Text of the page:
Alternative to college for new "UNteenagers" - Mothering Forums

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#1 of 15 Old 05-13-2011, 07:29 AM - Thread Starter
 
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i am at a community college and i come across a few kids who are there because that's the only alternative offered to them.

 

they are scary smart people. they will do college. but not right now. the ones who do stick out are m i s e r a b l e.

 

they come and talk to me coz they see how committed i am and wish they could be that way.

 

they have taken hard classes - but 'learning' is not a challenge to them.

 

what alternatives are there for kids like them. kids who are questioning life and seeking a deeper meaning?

 

i kinda feel obligated to help them find an answer.

 

or at least a pointer to guide them. i dont really want to give them the answer. but help them with a few pointers.

 

one of these kids really make me think. he really does. question every word i speak. he is 19 and scary smart - but not academically interested.

 

any thoughts mamas? they are all welcome.


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#2 of 15 Old 05-13-2011, 10:56 AM
 
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Travel! Get out of the country and live on a shoestring somewhere that will challenge their realities. Travel isn't cheap, but it's not impossible to save for a year and get to travel for a few months if you are careful.  I can't recommend it highly enough. 


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#3 of 15 Old 05-13-2011, 11:17 AM
 
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That was my first reaction too - see the world.  Save up and backpack/hostel/volunteer.  It's life-changing and liberating and somehow makes the whole world seem more real and better. :)

 

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#4 of 15 Old 05-13-2011, 12:47 PM
 
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My cousin needed to take some time off of college to get his head together.  He signed up for AmeriCorps.  He moved across the country, into a very different environment and through that year of work (maybe it was 1.5 yr) had a life changing experience.


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#5 of 15 Old 05-13-2011, 01:04 PM
 
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Originally Posted by meemee View Post


i kinda feel obligated to help them find an answer.

 

or at least a pointer to guide them. i dont really want to give them the answer. but help them with a few pointers.


Why?  I mean why do you need to help them find an answer?  These are journeys of finding oneself during the process of growing up.  I think you just need to lend an ear and let them work it out themselves.  In fact it's almost critical that they work it out themselves.  This is part of becoming an adult.  I'd just leave it alone.  In general people don't want others meddling with their lives.  Just because someone says something about a crossroads that they may be contemplating or whatnot doesn't mean they are inviting you to solve their problems.

 

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#6 of 15 Old 05-13-2011, 03:04 PM
 
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As an older student perhaps the best knowledge you could impart would be the fact that without an education life can be much more challenging. Maybe they need a little reminder that it is a lot easier to go to school before they have spouses, children, and a whole other host of responsibilities.

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#7 of 15 Old 05-13-2011, 04:54 PM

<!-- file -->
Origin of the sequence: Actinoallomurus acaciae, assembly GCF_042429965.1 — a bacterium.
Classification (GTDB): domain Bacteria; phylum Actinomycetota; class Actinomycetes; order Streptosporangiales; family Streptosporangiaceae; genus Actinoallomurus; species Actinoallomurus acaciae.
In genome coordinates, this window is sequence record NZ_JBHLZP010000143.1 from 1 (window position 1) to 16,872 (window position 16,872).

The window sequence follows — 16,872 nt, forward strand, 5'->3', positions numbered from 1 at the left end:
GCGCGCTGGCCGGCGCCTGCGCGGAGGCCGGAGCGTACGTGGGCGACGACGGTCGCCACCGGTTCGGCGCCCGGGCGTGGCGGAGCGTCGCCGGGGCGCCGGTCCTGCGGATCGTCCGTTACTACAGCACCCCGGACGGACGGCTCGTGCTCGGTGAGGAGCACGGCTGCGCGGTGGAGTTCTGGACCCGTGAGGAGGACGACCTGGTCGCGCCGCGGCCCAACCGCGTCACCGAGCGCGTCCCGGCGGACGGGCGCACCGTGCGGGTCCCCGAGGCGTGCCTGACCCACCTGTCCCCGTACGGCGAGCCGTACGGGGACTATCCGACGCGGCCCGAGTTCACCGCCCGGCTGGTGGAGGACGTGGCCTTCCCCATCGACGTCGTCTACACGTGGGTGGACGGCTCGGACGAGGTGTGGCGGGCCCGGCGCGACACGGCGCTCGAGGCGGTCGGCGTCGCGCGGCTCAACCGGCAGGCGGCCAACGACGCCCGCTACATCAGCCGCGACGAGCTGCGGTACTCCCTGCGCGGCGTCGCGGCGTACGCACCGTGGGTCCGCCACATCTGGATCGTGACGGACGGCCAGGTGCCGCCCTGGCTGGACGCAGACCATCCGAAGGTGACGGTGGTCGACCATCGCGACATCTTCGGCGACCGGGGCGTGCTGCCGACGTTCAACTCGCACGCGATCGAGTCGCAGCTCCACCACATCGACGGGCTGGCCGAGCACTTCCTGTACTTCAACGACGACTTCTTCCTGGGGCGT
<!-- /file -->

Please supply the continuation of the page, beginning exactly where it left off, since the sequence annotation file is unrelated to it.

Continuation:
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Yes, I agree with encouraging them to stay in school - maybe transfer to a university and find a program of study that does intrigue them, considering they are so brilliant.  Otherwise, traveling and starting up their own business, comes to mind, w/o giving up their education...  But really, I wouldn't personally suggest dropping out of school.  It's okay if they are not sure what they want to do, and are simply going through the motions right now b/c they don't have a full-time job they have to be at, don't have a family to support, and are maybe even going to school b/c it's what is expected of them.  Since it's community college, and these are teens/young adults, it's not like they are racking up a ton of debt and wasting away the years, yk?  Learning, even inside the walls of an institution, will be something they will always be grateful for - no matter what other adventures are in store for them in the future. 

 

If anything (and this coming from an older student who is married w/four kids), I would tell them I wish I had finished school before starting a family or a career/job.  I would enjoy the free time of being young and able to pursue whatever interested me, while still thinking ahead to my future and how it will benefit me.  They can always do other things later on in life - but as you know, it's that much harder to go back to school and complete your education once the real world gets in the way.  Marriage, babies, bills, and so on. 


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#8 of 15 Old 05-13-2011, 08:45 PM - Thread Starter
 
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Originally Posted by velochic View Post

Why?  I mean why do you need to help them find an answer?  These are journeys of finding oneself during the process of growing up.  I think you just need to lend an ear and let them work it out themselves.  In fact it's almost critical that they work it out themselves.  This is part of becoming an adult.  I'd just leave it alone.  In general people don't want others meddling with their lives.  Just because someone says something about a crossroads that they may be contemplating or whatnot doesn't mean they are inviting you to solve their problems.


because they are asking for it. because they are asking for guidance and i dont feel qualified to do it. i talk to many. all they want is a listening ear. but some ask for help. what can they do. one of them because of his small body i hooked him up with rock climbers just to try it and he is really enjoying himself at the moment.

 

the reason why i posted here is this one young man. he is taking drugs and looking at the army. he is in a v. unhealthy situation.